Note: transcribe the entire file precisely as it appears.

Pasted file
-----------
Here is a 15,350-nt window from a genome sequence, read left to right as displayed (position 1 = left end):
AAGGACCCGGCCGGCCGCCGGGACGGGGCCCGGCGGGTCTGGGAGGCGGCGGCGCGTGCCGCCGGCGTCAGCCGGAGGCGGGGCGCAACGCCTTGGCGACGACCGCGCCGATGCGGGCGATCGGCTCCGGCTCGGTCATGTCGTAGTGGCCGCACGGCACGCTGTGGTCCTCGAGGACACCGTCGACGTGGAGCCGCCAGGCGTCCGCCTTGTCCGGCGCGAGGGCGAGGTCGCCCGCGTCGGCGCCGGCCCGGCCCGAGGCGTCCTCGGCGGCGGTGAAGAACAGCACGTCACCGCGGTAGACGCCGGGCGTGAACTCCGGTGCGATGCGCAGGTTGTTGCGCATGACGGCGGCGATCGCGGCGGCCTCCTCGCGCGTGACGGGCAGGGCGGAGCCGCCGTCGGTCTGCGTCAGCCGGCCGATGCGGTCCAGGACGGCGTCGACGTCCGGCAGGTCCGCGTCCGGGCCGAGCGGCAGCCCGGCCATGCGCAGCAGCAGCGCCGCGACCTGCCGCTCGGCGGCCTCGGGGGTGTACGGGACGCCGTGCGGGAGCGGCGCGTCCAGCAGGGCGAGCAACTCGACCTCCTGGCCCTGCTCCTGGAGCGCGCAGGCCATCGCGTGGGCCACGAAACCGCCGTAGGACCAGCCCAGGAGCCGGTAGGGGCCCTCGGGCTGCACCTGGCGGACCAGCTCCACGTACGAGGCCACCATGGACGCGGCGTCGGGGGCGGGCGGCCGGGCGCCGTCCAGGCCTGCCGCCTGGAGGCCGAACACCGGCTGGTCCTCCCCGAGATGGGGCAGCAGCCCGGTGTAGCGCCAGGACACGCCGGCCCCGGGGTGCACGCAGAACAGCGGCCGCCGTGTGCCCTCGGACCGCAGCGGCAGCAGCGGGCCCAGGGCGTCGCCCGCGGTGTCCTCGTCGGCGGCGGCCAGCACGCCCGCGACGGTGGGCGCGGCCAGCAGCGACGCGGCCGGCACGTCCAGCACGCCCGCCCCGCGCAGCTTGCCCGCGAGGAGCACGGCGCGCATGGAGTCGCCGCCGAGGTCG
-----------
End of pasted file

Here is a 15,350-nt window from a genome sequence, read left to right as displayed (position 1 = left end):
AAGGACCCGGCCGGCCGCCGGGACGGGGCCCGGCGGGTCTGGGAGGCGGCGGCGCGTGCCGCCGGCGTCAGCCGGAGGCGGGGCGCAACGCCTTGGCGACGACCGCGCCGATGCGGGCGATCGGCTCCGGCTCGGTCATGTCGTAGTGGCCGCACGGCACGCTGTGGTCCTCGAGGACACCGTCGACGTGGAGCCGCCAGGCGTCCGCCTTGTCCGGCGCGAGGGCGAGGTCGCCCGCGTCGGCGCCGGCCCGGCCCGAGGCGTCCTCGGCGGCGGTGAAGAACAGCACGTCACCGCGGTAGACGCCGGGCGTGAACTCCGGTGCGATGCGCAGGTTGTTGCGCATGACGGCGGCGATCGCGGCGGCCTCCTCGCGCGTGACGGGCAGGGCGGAGCCGCCGTCGGTCTGCGTCAGCCGGCCGATGCGGTCCAGGACGGCGTCGACGTCCGGCAGGTCCGCGTCCGGGCCGAGCGGCAGCCCGGCCATGCGCAGCAGCAGCGCCGCGACCTGCCGCTCGGCGGCCTCGGGGGTGTACGGGACGCCGTGCGGGAGCGGCGCGTCCAGCAGGGCGAGCAACTCGACCTCCTGGCCCTGCTCCTGGAGCGCGCAGGCCATCGCGTGGGCCACGAAACCGCCGTAGGACCAGCCCAGGAGCCGGTAGGGGCCCTCGGGCTGCACCTGGCGGACCAGCTCCACGTACGAGGCCACCATGGACGCGGCGTCGGGGGCGGGCGGCCGGGCGCCGTCCAGGCCTGCCGCCTGGAGGCCGAACACCGGCTGGTCCTCCCCGAGATGGGGCAGCAGCCCGGTGTAGCGCCAGGACACGCCGGCCCCGGGGTGCACGCAGAACAGCGGCCGCCGTGTGCCCTCGGACCGCAGCGGCAGCAGCGGGCCCAGGGCGTCGCCCGCGGTGTCCTCGTCGGCGGCGGCCAGCACGCCCGCGACGGTGGGCGCGGCCAGCAGCGACGCGGCCGGCACGTCCAGCACGCCCGCCCCGCGCAGCTTGCCCGCGAGGAGCACGGCGCGCATGGAGTCGCCGCCGAGGTCG